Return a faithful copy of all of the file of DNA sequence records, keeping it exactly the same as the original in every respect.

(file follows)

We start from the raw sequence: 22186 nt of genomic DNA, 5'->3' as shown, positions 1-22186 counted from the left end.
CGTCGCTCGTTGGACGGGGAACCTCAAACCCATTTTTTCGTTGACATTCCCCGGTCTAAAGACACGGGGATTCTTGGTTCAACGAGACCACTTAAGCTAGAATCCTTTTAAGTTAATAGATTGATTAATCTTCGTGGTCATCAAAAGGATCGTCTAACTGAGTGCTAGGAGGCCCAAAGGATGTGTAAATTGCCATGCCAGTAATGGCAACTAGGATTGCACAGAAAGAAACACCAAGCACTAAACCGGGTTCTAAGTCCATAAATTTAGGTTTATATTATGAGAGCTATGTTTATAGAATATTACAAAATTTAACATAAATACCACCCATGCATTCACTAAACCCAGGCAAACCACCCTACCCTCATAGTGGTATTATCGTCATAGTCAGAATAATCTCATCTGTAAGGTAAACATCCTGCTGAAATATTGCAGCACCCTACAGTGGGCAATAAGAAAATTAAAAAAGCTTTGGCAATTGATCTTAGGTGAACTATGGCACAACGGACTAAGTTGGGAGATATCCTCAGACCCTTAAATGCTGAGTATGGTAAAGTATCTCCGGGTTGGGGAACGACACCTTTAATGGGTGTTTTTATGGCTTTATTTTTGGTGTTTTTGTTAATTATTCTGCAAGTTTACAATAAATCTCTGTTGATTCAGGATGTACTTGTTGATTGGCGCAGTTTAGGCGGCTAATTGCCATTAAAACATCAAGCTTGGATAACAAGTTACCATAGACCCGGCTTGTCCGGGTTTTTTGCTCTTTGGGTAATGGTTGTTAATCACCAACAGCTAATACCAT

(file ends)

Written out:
We start from the raw sequence: 22186 nt of genomic DNA, 5'->3' as shown, positions 1-22186 counted from the left end.
CGTCGCTCGTTGGACGGGGAACCTCAAACCCATTTTTTCGTTGACATTCCCCGGTCTAAAGACACGGGGATTCTTGGTTCAACGAGACCACTTAAGCTAGAATCCTTTTAAGTTAATAGATTGATTAATCTTCGTGGTCATCAAAAGGATCGTCTAACTGAGTGCTAGGAGGCCCAAAGGATGTGTAAATTGCCATGCCAGTAATGGCAACTAGGATTGCACAGAAAGAAACACCAAGCACTAAACCGGGTTCTAAGTCCATAAATTTAGGTTTATATTATGAGAGCTATGTTTATAGAATATTACAAAATTTAACATAAATACCACCCATGCATTCACTAAACCCAGGCAAACCACCCTACCCTCATAGTGGTATTATCGTCATAGTCAGAATAATCTCATCTGTAAGGTAAACATCCTGCTGAAATATTGCAGCACCCTACAGTGGGCAATAAGAAAATTAAAAAAGCTTTGGCAATTGATCTTAGGTGAACTATGGCACAACGGACTAAGTTGGGAGATATCCTCAGACCCTTAAATGCTGAGTATGGTAAAGTATCTCCGGGTTGGGGAACGACACCTTTAATGGGTGTTTTTATGGCTTTATTTTTGGTGTTTTTGTTAATTATTCTGCAAGTTTACAATAAATCTCTGTTGATTCAGGATGTACTTGTTGATTGGCGCAGTTTAGGCGGCTAATTGCCATTAAAACATCAAGCTTGGATAACAAGTTACCATAGACCCGGCTTGTCCGGGTTTTTTGCTCTTTGGGTAATGGTTGTTAATCACCAACAGCTAATACCAT